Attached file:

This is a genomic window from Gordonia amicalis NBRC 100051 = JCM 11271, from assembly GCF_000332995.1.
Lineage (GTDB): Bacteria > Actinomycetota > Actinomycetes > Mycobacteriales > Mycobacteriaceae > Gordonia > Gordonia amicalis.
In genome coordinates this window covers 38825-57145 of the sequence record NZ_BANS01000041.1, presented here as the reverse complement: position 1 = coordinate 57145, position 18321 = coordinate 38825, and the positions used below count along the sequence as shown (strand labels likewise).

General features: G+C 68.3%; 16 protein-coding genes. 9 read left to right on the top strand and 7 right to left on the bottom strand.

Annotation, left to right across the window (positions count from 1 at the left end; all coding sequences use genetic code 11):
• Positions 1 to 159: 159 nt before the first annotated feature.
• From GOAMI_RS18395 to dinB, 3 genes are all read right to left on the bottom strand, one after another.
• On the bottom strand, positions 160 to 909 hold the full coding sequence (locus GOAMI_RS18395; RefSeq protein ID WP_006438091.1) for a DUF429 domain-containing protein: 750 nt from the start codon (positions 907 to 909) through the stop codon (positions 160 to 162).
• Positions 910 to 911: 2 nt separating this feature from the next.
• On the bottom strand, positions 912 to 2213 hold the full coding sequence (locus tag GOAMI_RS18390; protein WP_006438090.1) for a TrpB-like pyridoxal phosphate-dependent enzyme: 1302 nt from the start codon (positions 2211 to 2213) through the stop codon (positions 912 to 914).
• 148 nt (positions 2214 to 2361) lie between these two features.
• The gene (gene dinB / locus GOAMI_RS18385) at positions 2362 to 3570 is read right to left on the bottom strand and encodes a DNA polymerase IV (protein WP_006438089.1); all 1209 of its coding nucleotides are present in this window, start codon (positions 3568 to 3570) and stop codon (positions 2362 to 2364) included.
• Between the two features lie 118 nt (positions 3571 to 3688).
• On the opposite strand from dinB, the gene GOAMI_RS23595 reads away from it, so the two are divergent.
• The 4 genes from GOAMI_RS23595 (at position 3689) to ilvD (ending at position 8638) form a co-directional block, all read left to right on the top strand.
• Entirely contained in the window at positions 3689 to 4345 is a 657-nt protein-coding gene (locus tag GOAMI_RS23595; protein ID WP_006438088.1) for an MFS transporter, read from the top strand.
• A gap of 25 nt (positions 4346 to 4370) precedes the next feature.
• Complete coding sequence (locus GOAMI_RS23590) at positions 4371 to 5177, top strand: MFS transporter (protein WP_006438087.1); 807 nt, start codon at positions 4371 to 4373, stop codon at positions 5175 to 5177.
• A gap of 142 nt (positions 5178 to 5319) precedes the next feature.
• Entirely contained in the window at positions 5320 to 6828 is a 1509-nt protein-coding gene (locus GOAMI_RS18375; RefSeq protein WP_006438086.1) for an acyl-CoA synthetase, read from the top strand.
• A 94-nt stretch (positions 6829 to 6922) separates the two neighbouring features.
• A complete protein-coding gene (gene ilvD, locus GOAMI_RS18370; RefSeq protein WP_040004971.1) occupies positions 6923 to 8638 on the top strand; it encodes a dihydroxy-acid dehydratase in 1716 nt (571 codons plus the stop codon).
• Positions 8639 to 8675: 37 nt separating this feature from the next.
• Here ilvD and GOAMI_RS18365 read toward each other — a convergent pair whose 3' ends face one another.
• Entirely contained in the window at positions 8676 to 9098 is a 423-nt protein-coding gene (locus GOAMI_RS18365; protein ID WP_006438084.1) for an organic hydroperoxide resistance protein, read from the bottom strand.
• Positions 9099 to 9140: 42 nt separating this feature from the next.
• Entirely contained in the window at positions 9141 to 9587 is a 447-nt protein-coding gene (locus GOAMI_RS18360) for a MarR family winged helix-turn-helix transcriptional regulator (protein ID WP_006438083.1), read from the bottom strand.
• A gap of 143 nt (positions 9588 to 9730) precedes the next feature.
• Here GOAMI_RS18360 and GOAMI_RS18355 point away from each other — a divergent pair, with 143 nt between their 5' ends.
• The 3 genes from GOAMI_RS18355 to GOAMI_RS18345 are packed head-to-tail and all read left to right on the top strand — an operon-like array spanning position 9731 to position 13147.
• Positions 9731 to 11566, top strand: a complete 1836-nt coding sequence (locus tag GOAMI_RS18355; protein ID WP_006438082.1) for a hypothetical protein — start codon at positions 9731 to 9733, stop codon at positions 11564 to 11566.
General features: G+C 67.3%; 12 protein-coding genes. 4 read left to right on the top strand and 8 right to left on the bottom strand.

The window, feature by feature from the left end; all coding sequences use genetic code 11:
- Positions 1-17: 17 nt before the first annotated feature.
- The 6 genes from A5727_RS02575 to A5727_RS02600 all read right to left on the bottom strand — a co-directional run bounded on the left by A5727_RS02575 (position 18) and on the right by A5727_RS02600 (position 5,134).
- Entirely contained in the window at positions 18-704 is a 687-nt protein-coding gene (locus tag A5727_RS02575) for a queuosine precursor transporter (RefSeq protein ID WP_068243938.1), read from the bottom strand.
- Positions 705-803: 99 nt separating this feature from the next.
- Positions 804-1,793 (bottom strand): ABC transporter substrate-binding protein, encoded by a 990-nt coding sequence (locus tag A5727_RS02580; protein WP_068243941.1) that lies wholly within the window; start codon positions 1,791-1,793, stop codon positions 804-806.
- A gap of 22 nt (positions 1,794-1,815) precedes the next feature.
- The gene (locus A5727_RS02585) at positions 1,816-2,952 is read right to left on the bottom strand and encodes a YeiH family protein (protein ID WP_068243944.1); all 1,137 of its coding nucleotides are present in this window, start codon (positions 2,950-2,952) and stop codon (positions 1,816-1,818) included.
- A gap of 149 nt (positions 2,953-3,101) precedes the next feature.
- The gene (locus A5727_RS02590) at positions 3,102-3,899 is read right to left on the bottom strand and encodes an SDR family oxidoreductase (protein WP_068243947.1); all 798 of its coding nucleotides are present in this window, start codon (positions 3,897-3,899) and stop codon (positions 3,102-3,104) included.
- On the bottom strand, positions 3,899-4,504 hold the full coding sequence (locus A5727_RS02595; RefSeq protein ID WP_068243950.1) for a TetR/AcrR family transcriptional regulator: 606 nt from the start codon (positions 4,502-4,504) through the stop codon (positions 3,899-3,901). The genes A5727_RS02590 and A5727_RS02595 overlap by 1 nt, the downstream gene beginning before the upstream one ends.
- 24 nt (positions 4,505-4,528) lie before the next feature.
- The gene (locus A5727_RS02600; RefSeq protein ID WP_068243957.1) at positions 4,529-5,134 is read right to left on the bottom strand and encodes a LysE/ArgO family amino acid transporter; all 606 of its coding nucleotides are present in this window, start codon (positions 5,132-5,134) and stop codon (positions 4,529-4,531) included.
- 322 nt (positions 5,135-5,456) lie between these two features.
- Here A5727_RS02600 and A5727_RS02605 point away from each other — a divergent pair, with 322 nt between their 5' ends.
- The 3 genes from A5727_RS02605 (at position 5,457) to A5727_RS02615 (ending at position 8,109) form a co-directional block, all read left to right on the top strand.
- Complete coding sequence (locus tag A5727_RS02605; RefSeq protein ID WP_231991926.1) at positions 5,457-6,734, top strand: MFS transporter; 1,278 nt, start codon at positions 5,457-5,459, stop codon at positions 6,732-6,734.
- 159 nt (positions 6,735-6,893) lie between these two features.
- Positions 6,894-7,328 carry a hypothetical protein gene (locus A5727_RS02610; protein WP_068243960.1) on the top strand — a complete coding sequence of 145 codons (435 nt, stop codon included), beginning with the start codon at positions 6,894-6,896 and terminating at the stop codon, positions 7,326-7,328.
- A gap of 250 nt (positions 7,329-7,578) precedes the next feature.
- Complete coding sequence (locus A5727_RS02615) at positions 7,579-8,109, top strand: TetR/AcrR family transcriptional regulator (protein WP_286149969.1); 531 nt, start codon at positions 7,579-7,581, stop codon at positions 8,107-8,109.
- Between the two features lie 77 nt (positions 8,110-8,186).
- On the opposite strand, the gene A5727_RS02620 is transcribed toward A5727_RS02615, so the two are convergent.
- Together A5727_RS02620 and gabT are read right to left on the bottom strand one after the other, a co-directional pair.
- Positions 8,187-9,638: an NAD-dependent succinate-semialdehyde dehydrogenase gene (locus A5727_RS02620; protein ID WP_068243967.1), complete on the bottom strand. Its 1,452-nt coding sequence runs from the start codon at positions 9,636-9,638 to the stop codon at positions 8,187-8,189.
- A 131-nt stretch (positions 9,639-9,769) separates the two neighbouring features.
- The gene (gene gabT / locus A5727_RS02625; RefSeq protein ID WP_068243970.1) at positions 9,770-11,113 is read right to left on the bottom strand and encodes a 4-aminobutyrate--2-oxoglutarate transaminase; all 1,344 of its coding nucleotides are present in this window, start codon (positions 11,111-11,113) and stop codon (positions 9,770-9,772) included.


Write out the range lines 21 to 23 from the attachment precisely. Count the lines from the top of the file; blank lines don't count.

• A 94-nt stretch (positions 6829 to 6922) separates the two neighbouring features.
• A complete protein-coding gene (gene ilvD, locus GOAMI_RS18370; RefSeq protein WP_040004971.1) occupies positions 6923 to 8638 on the top strand; it encodes a dihydroxy-acid dehydratase in 1716 nt (571 codons plus the stop codon).
• Positions 8639 to 8675: 37 nt separating this feature from the next.